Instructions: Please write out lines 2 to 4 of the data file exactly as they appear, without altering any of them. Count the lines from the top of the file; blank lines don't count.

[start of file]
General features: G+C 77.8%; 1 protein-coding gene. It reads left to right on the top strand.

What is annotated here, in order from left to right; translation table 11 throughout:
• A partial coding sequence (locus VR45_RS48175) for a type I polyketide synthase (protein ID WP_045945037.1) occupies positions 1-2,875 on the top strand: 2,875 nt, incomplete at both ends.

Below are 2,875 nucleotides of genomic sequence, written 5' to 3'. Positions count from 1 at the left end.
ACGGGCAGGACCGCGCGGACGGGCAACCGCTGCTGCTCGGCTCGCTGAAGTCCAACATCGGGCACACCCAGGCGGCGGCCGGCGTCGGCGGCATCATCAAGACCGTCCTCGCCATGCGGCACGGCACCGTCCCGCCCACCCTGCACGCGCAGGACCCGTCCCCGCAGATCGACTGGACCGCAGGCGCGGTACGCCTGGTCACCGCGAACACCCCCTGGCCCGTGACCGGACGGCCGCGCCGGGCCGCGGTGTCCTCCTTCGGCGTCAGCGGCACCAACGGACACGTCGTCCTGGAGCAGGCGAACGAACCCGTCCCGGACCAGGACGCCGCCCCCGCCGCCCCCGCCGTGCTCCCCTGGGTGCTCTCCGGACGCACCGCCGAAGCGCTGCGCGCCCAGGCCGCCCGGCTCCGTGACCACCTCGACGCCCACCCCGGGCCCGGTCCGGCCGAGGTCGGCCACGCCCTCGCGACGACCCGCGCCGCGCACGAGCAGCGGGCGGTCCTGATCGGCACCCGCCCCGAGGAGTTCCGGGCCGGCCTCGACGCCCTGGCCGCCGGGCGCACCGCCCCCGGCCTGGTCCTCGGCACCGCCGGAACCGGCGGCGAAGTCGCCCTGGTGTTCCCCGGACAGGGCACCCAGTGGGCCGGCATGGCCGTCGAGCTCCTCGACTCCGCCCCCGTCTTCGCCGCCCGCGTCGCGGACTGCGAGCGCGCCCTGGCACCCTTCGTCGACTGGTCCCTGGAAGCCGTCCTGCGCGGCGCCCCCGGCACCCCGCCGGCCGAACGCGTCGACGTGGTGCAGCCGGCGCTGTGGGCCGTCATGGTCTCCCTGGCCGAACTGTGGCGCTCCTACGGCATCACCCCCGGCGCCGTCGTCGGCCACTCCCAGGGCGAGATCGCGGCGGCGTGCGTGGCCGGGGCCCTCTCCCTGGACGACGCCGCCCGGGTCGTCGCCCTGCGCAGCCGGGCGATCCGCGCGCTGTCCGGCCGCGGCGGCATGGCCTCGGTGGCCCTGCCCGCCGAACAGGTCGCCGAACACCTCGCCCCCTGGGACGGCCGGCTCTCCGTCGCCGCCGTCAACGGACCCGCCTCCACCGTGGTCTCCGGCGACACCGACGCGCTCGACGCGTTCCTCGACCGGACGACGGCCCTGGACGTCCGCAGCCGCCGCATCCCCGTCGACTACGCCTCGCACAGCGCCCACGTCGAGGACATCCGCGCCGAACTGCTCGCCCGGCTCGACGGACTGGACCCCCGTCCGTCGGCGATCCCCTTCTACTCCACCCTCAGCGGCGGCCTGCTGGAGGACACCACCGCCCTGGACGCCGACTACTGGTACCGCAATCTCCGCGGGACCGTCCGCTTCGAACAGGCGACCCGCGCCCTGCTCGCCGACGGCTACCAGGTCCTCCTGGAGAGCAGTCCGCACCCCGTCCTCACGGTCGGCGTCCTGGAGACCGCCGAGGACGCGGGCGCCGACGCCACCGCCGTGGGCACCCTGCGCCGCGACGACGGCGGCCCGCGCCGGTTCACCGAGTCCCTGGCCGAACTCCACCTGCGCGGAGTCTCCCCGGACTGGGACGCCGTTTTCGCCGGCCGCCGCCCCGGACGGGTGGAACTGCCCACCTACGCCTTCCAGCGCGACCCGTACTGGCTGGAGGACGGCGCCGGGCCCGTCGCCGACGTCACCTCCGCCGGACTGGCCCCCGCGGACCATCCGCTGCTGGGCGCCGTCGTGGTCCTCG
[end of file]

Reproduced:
What is annotated here, in order from left to right; translation table 11 throughout:
• A partial coding sequence (locus VR45_RS48175) for a type I polyketide synthase (protein ID WP_045945037.1) occupies positions 1-2,875 on the top strand: 2,875 nt, incomplete at both ends.

Below are 2,875 nucleotides of genomic sequence, written 5' to 3'. Positions count from 1 at the left end.